Conservative booksreviewed by T. Nelson
Reviewed by T. Nelson
The past is the thing what brung us, says Michael Walsh in this highly literate defense of Western civilization. Walsh says there has been a century-long campaign to sever the arts from politics, and that both Left and Right are responsible. But, he says, literature, art, and music determine the course of history, and the Right had better start paying more attention to them.
He gives many examples, notably two:
According to Walsh, Arthur de Gobineau's book Essai sur l'inégalité des races humaines inspired Friedrich Ludwig Jahn, known as the father of gymnastics, to create the turnverein or gymnastics club movement in Germany. This was taken up and dramatized by Wagner in Der Ring des Nibelungen, and the rest is history.
Walsh also says that within a decade of Beaumarchais's La Folle Journée, ou Le Mariage de Figaro, a play satirizing the French aristocracy, “the Bastille was stormed, King Louis XVI and his queen, Marie Antoinette, were arrested and guillotined, and the ancien régime fell.”
The connection might sound far-fetched to modern readers, but art and music, indeed all forms of cultural expression, were taken much more seriously in those days: Stravinsky's The Rite of Spring set off a riot, and Lincoln cited Uncle Tom's Cabin for setting the stage for the American Civil War.
In other words, art and literature powerfully define the terms of how people think, for better or for worse.
Walsh continually makes little jabs against atheists, like this one: “In the end, especially when death comes to call, most atheists accept Pascal's Wager and get their bets down accordingly.” This is a common refrain among conservatives, who associate atheism with leftism. However, atheism and Christianity aren't so far apart as they think—well, except maybe for that little detail about whether God exists or not. But atheism, properly understood, is nothing more than reverence for the immutable laws of nature, especially insofar as they apply to civilizations, making it a potent ally of conservatism. See here and here. (Read the . . . uh . . . whole thing.)
The title Fiery Angel refers to an opera by Prokofiev on a Faustian theme. Each chapter talks about some major work: The Divine Comedy, Ravel's Gaspard de la Nuit, Bartok's Bluebeard's Castle, etc.
Walsh knows a great deal about Western culture, especially classical music, and this book is fascinating reading. It's not as philosophical as similar books by David P. Goldman or Roger Scruton. It's more general than his previous book The Devil's Pleasure Palace, which focused mostly on the Frankfurt school of cultural Marxism. The sudden jumps here from history to modern politics are sometimes jarring, but he does it to make a point. Most importantly, his prose is much less purple than some of his Internet essays.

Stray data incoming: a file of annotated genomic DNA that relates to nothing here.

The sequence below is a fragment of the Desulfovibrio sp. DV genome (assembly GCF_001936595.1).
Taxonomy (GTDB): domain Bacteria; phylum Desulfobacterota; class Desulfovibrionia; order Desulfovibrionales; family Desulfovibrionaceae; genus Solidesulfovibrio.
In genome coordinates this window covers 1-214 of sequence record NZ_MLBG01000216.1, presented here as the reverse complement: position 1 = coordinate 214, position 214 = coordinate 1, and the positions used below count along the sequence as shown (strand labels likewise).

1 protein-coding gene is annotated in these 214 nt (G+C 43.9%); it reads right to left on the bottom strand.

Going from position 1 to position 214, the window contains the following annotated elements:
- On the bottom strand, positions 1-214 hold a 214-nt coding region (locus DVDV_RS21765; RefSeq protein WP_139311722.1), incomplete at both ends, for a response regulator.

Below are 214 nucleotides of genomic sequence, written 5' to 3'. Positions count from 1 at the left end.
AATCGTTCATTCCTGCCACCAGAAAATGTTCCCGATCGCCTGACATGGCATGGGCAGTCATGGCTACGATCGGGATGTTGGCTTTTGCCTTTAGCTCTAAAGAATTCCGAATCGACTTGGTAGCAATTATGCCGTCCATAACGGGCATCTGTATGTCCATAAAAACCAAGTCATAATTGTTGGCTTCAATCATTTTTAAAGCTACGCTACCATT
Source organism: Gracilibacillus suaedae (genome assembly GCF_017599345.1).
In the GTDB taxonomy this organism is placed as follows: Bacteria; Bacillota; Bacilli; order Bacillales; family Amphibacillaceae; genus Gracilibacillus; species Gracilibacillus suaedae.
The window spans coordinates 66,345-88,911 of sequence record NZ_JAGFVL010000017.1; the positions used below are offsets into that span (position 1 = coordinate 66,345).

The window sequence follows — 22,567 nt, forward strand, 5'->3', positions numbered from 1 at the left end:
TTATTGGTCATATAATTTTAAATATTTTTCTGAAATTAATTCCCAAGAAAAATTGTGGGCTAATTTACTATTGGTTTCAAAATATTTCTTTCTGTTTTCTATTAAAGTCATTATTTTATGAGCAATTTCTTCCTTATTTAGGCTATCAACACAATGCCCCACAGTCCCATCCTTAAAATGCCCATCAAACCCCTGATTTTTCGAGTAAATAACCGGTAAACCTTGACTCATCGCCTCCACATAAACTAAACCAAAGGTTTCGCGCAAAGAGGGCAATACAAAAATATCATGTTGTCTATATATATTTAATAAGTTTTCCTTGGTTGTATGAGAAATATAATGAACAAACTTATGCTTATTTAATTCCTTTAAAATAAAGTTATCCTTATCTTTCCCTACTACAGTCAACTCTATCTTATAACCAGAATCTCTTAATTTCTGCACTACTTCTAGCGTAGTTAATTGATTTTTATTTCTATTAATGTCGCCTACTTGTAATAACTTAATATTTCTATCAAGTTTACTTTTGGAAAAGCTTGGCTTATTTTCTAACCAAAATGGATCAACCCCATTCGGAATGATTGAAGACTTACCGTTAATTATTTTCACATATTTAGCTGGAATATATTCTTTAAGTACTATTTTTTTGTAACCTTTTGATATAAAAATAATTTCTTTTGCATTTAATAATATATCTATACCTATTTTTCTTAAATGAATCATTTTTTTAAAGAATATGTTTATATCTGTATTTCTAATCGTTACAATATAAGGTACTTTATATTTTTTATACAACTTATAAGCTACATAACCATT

jun 17, 2018
Despite its title, this book isn't really about social justice, postmodernism, springtime, or snowflakes. It's the autobiography of an English professor working his way through the modern American university system, which he calls a giant SJW sausage factory.
Mostly it's the story of how Rectenwald studied under Alan Ginsberg, broke up with one girlfriend and found another, and moved from Pittsburgh to North Carolina and then to New York as he searched for a niche in academia, and his encounters with people stealing his ideas and starting fights over perceived insults. On one occasion, for example, he opposed hiring someone as an English professor because the candidate could not write a coherent grammatical sentence. Only later, after being thrown off the faculty search committee, did he discover that the candidate was a black female and therefore had to be hired, qualified or not.
That incident typifies Rectenwald's blind spot: he says he's a Marxist to the left of Bolshevism, but denies that postmodernism is in any way related to Marxism. He's uncomfortable with the “social justice” movement in spite of the fact that the entire field he works in worships at its altar. He's a guy who wants to be a part of a great academic tradition, not realizing that it is dead. In short, it's a guy setting himself up for a rude awakening.
And that's what he gets. He gets outed on Twitter as being skeptical of SJW ideology. He gets put on leave at NYU, and then promoted to full professor. Not exactly a Nietzschean struggle, perhaps, but at least Rectenwald has woken up, and these days that is an achievement worthy of praise.
Contemporary gender theory, says Rectenwald, is a form of Lysenkoism. His recommendation is for universities to recognize social justice as a religion because it justifies itself, as he puts it, not on evidence or rationality, but on the basis of belief and ritual. This would mean making social justice only one among many religions in a re-liberalized post-secular university.
So the message is: if you're a Marxist to the left of Bolshevism, you can survive being accused of being skeptical of SJW ideology on today's campus.
aug 12, 2018